Script writing isn’t as easy as it sounds but you need to have a script if you want your video to be concise. Write a script and edit it as many times as you need in order to remove every piece of non-essential information from it. Empty words are your biggest enemy in this case. Creating a storyboard is a part of creating a script and it will help you organize a lot better. Consider every detail, rehearse, and take your time to prepare accordingly for your video shoot. Don’t expect it to be great from the first shoot – it might take awhile to get the perfect video.

  • Consider your budget

You can pay a lot of money on your video, and you can pay nothing at all. A great, spectacular video is always better but if you can’t squeeze a big budget, and especially if you’re starting from scratch – you better consider a cheap option.

For example, Julian Gollop from “Chaos Reborn” flies to UK where a fan of his previous work offers his help. The whole video costs about €1000 and he uses mockups instead of real gameplay because the game wasn’t ready yet. For comparison, “Strength of the Sword” creators spend about €1500-2500 for the video, and the creators of “Wolfed” spend about $250-300 for a video, $200 of which went for a voice. They wanted to use a specific voice, though – Lani Minella’s from Starcraft II (as Slivan), Darksiders (as Silitha and Tiamat), and many other games. This example shows that opportunities are everywhere and sometimes people are just way too cool – the guys just contacted Lani and she agreed to provide her voice for a very fair price.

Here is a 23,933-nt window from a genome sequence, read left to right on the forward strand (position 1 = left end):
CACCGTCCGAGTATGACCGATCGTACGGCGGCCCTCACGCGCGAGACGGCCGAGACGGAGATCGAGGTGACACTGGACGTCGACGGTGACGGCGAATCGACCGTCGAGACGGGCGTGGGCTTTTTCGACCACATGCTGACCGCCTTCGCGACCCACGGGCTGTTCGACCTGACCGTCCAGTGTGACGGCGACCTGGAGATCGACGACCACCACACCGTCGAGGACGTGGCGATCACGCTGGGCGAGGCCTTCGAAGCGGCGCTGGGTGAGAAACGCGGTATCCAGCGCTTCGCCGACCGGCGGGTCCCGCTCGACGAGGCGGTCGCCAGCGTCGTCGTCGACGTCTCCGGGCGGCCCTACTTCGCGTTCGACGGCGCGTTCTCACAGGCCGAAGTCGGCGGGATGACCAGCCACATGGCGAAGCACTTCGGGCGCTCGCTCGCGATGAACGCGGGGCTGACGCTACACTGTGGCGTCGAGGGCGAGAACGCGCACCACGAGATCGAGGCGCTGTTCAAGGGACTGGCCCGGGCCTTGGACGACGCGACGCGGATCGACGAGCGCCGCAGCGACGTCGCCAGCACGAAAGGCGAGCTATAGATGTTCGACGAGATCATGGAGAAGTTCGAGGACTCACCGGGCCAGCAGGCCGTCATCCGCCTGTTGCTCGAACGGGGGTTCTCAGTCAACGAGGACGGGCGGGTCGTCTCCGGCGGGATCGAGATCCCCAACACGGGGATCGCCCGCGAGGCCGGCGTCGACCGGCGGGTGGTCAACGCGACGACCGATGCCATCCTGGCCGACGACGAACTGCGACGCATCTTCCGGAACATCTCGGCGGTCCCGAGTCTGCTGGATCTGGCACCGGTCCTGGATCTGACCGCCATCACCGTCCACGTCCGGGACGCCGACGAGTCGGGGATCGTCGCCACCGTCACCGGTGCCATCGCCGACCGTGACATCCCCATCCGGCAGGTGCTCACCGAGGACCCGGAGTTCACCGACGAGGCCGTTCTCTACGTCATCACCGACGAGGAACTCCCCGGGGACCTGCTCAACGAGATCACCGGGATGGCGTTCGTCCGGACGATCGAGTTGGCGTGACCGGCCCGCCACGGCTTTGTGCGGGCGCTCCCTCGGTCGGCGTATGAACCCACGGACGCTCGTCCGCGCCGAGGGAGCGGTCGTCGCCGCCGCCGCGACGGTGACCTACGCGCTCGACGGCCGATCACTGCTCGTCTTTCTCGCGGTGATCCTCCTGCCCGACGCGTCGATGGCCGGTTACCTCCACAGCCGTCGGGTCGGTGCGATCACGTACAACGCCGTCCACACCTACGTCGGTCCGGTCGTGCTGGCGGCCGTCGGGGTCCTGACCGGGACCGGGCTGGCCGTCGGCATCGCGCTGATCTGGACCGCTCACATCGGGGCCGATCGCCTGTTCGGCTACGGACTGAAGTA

In the end, it’s great to get everything for free (you can absolutely try and do that) but sometimes the end result looks as cheap as it actually is. Don’t compromise with quality. Better spend $20 for a nice music that goes with the video, instead of trying to record it yourself with your old guitar.

  • Be careful with the small legal details

You might think that showing your laptop’s logo in your video is okay but that way you it might be violating copyright law without even knowing it. If there’s some music playing in the background – it might also be protected by copyright law. No, you can’t use “(I Can’t Get No) Satisfaction” by The Rolling Stones for free. Find some royalty-free content to keep it all legal. Hide brand logos from your equipment and even from your clothes. Better yet – don’t wear clothes with visible brand logos.

  • Seal the deal

End your video by showing all the great rewards for your backers and make the viewers want them by showing high quality photos of your great rewards. Thank everyone for the attention, ask them politely to share your campaign with everyone that might be interested, and end the video.

Maybe it goes without saying but we got to say it anyway – watch your video before you upload it. You might be excited, tired, and eager to get to the end of this long process, but always take some time to watch the details. Watch the video once just to see what happens in the background because there might be something you haven’t noticed – like there’s an open browser behind you and of the tabs shows something really embarrassing. You don’t want something like that to be the center of attention of your video, right?

Good luck!